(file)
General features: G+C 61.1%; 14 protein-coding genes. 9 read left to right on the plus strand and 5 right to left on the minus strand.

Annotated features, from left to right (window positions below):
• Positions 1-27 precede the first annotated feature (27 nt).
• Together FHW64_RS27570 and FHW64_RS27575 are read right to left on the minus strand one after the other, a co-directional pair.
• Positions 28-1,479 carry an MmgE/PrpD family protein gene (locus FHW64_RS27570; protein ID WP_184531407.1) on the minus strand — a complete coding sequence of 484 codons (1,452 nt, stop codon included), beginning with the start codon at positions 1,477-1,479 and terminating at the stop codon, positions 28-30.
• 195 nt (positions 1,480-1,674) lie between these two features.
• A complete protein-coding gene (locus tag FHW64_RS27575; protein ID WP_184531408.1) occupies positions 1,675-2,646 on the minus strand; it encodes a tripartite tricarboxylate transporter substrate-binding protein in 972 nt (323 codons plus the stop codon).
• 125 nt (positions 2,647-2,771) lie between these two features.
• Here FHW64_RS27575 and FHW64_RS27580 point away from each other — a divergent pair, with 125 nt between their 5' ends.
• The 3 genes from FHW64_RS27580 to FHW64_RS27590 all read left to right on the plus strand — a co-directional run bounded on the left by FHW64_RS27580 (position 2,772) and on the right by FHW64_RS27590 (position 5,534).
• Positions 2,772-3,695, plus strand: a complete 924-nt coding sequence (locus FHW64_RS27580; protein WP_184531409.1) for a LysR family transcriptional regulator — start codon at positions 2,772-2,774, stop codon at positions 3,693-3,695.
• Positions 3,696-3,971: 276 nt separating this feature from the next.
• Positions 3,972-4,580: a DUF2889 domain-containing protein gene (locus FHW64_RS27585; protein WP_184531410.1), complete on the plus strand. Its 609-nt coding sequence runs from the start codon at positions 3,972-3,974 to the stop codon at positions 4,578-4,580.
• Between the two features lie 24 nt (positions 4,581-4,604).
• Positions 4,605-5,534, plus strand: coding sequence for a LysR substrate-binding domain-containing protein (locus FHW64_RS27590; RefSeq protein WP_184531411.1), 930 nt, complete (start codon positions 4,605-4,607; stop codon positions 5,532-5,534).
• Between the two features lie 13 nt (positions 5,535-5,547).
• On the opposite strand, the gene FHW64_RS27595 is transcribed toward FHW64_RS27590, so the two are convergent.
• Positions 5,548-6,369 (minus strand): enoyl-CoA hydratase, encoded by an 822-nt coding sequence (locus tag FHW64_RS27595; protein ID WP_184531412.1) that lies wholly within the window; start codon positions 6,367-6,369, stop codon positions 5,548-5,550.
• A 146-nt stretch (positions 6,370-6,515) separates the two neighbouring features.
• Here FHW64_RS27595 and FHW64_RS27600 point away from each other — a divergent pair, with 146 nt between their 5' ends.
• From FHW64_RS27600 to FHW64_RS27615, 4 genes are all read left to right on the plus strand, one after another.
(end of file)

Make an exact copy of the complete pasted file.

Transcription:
General features: G+C 61.1%; 14 protein-coding genes. 9 read left to right on the plus strand and 5 right to left on the minus strand.

Annotated features, from left to right (window positions below):
• Positions 1-27 precede the first annotated feature (27 nt).
• Together FHW64_RS27570 and FHW64_RS27575 are read right to left on the minus strand one after the other, a co-directional pair.
• Positions 28-1,479 carry an MmgE/PrpD family protein gene (locus FHW64_RS27570; protein ID WP_184531407.1) on the minus strand — a complete coding sequence of 484 codons (1,452 nt, stop codon included), beginning with the start codon at positions 1,477-1,479 and terminating at the stop codon, positions 28-30.
• 195 nt (positions 1,480-1,674) lie between these two features.
• A complete protein-coding gene (locus tag FHW64_RS27575; protein ID WP_184531408.1) occupies positions 1,675-2,646 on the minus strand; it encodes a tripartite tricarboxylate transporter substrate-binding protein in 972 nt (323 codons plus the stop codon).
• 125 nt (positions 2,647-2,771) lie between these two features.
• Here FHW64_RS27575 and FHW64_RS27580 point away from each other — a divergent pair, with 125 nt between their 5' ends.
• The 3 genes from FHW64_RS27580 to FHW64_RS27590 all read left to right on the plus strand — a co-directional run bounded on the left by FHW64_RS27580 (position 2,772) and on the right by FHW64_RS27590 (position 5,534).
• Positions 2,772-3,695, plus strand: a complete 924-nt coding sequence (locus FHW64_RS27580; protein WP_184531409.1) for a LysR family transcriptional regulator — start codon at positions 2,772-2,774, stop codon at positions 3,693-3,695.
• Positions 3,696-3,971: 276 nt separating this feature from the next.
• Positions 3,972-4,580: a DUF2889 domain-containing protein gene (locus FHW64_RS27585; protein WP_184531410.1), complete on the plus strand. Its 609-nt coding sequence runs from the start codon at positions 3,972-3,974 to the stop codon at positions 4,578-4,580.
• Between the two features lie 24 nt (positions 4,581-4,604).
• Positions 4,605-5,534, plus strand: coding sequence for a LysR substrate-binding domain-containing protein (locus FHW64_RS27590; RefSeq protein WP_184531411.1), 930 nt, complete (start codon positions 4,605-4,607; stop codon positions 5,532-5,534).
• Between the two features lie 13 nt (positions 5,535-5,547).
• On the opposite strand, the gene FHW64_RS27595 is transcribed toward FHW64_RS27590, so the two are convergent.
• Positions 5,548-6,369 (minus strand): enoyl-CoA hydratase, encoded by an 822-nt coding sequence (locus tag FHW64_RS27595; protein ID WP_184531412.1) that lies wholly within the window; start codon positions 6,367-6,369, stop codon positions 5,548-5,550.
• A 146-nt stretch (positions 6,370-6,515) separates the two neighbouring features.
• Here FHW64_RS27595 and FHW64_RS27600 point away from each other — a divergent pair, with 146 nt between their 5' ends.
• From FHW64_RS27600 to FHW64_RS27615, 4 genes are all read left to right on the plus strand, one after another.